The European Journal of Case Reports in Internal Medicine is an official Journal of the European Federation of Internal Medicine (EFIM), representing 35 national societies from 33 European countries.
The Journal’s mission is to promote the best medical practice and innovation in the field of acute and general medicine. It also provides a forum for internal medicine doctors where they can share new approaches with the aim of improving diagnostic and clinical skills in this field. View full aims and scopes.
EJCRIM welcomes high-quality case reports describing unusual or complex cases that an internist may encounter in everyday practice. The cases should either demonstrate the appropriateness of a diagnostic/therapeutic approach, describe a new procedure or maneuver, or show unusual manifestations of a disease or unexpected reactions. The Journal only accepts and publishes those case reports whose learning points provide new insight and/or contribute to advancing medical knowledge both in terms of diagnostics and therapeutic approaches. Case reports of medical errors, therefore, are also welcome as long as they provide innovative measures on how to prevent them in the current practice (Instructive Errors).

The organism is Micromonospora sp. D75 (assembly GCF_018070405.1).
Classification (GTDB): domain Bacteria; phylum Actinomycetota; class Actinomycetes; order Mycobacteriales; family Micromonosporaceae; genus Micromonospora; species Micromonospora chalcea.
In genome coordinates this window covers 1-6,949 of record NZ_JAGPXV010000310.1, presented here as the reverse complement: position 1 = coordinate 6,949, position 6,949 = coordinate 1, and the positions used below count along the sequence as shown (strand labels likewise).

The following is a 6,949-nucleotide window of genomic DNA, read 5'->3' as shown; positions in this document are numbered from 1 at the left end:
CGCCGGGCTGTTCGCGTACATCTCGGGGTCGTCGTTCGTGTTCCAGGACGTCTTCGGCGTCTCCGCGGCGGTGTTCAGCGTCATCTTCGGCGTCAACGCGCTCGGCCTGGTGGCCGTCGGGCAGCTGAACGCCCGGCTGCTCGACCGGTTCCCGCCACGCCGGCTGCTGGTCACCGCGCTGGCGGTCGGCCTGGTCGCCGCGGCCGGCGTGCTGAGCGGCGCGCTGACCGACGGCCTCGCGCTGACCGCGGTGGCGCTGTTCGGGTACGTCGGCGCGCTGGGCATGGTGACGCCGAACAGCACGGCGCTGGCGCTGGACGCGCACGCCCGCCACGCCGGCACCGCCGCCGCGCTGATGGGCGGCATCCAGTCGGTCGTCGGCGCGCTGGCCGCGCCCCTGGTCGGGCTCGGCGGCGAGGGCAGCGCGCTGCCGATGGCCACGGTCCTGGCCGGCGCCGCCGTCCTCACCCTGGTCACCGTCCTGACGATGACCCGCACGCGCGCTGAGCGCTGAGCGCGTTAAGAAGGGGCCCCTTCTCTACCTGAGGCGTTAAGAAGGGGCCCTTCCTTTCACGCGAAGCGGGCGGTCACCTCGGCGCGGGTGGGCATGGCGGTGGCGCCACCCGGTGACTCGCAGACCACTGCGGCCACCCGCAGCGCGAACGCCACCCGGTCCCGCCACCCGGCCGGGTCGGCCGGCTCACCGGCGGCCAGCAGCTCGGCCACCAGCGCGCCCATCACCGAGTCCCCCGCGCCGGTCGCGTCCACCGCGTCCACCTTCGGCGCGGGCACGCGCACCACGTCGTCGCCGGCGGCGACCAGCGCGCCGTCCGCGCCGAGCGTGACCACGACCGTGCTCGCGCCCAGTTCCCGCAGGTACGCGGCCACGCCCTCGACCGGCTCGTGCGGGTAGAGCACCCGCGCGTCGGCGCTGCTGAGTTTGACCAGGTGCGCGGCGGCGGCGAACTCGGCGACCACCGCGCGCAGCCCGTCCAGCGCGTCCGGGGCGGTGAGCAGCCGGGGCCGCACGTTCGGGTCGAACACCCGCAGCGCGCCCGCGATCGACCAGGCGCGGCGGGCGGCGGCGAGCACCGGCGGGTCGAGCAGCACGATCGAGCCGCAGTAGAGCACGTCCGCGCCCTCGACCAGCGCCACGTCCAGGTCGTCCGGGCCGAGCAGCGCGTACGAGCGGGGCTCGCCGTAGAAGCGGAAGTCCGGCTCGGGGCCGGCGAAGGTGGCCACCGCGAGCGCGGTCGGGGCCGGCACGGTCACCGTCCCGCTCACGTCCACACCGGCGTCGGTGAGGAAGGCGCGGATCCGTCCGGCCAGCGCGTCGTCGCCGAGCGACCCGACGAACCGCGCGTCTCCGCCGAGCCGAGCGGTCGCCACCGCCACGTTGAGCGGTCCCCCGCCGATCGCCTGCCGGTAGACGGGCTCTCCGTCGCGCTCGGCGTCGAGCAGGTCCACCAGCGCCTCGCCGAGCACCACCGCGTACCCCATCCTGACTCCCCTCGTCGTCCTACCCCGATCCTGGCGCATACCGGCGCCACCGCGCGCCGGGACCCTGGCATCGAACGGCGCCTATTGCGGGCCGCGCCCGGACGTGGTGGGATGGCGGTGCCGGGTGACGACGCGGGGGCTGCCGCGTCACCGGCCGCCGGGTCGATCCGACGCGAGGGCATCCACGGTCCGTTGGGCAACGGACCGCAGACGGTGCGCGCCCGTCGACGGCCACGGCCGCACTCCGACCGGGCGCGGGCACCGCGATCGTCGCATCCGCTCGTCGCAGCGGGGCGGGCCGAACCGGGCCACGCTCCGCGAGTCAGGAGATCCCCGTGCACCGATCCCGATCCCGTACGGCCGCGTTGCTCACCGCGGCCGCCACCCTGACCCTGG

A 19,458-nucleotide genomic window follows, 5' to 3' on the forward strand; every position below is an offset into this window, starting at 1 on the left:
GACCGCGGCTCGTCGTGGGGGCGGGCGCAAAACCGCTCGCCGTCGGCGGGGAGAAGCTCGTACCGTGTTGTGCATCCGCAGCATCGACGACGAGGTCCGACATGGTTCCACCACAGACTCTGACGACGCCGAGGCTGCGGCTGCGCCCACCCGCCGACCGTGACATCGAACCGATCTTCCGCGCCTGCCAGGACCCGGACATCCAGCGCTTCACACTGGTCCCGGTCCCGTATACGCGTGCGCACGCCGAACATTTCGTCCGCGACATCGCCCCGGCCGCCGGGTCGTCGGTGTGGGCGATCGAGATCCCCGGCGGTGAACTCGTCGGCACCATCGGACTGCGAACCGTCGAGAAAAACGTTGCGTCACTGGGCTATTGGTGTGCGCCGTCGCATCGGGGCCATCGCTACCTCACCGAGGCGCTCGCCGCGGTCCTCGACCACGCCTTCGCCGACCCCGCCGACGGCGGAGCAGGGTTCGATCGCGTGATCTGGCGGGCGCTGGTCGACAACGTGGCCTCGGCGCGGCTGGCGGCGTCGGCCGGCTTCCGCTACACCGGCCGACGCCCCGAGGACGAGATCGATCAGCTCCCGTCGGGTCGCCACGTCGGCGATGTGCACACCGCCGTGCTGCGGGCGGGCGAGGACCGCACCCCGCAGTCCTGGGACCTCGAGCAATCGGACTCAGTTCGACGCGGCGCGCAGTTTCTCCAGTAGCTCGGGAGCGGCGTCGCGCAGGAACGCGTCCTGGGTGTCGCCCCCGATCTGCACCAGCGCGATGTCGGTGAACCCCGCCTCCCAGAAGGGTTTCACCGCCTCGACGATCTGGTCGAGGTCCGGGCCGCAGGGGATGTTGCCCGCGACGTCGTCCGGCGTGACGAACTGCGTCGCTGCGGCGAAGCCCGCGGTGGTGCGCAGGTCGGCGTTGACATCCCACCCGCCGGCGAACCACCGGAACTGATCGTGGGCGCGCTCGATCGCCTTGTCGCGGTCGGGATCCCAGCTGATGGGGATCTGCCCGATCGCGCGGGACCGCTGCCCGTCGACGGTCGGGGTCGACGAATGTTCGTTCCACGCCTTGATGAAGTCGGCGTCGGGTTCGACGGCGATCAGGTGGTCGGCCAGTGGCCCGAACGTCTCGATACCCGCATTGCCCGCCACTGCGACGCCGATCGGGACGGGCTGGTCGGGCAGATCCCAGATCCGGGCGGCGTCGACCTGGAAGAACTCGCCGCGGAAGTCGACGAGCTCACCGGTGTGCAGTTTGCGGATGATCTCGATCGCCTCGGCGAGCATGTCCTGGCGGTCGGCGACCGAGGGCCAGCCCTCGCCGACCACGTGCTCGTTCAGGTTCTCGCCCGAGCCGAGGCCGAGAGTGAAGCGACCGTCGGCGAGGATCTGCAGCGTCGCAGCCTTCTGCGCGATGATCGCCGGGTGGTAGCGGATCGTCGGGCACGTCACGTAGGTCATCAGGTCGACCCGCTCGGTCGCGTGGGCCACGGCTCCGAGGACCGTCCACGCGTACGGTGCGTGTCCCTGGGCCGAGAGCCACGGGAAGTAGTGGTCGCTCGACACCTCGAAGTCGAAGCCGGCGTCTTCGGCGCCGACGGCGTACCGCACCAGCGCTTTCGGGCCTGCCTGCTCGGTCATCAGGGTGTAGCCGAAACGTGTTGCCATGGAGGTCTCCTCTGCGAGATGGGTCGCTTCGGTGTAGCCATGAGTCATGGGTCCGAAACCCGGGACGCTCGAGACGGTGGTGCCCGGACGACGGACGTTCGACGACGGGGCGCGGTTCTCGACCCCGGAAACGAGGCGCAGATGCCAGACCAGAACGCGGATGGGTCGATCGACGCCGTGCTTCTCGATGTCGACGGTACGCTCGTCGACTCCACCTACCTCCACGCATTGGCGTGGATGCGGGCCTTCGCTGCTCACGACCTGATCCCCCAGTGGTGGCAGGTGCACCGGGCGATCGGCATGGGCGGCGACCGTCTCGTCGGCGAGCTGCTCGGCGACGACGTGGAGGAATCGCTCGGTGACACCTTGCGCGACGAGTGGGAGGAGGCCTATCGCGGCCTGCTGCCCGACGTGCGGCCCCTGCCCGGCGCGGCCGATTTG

The Journal may also consider brief and reasoned reports on issues relevant to the practice of Internal Medicine, as well as Abstracts submitted to the scientific meetings of acknowledged medical societies.

EJCRIM utilizes the CNR-SOLAR system to permanently archive the Journal for purposes of preservation of research and it is also indexed on PubMed CentralGoogle Scholar, DOAJ and COPE. We encourage the use of Kudos to maximize the article's visibility.

EJCRIM is a peer-reviewed publication. Access to published content is free.

Sonia Almeida, Marta Valentim, Catarina Neto, Marta Cerol, Marina Boticário, Maria Ines Santos, Ana Gameiro

Extrapulmonary tuberculosis (TB) represents a diagnostic challenge. Bone TB is an uncommon and important presentation of extrapulmonary TB, which can lead to bone destruction, deformity and even paraplegia. Breast TB is rare and often confused with neoplasia, since the clinical and imaging presentations are not specific. Any of these extrapulmonary TB presentations, in the absence of cultural isolation of mycobacteria, oblige the exclusion of other diseases (secondary or infectious diseases). The authors report a case of multifocal extrapulmonary TB, as an example of the problem with the differential diagnosis of the disease.

Vol 6 No 2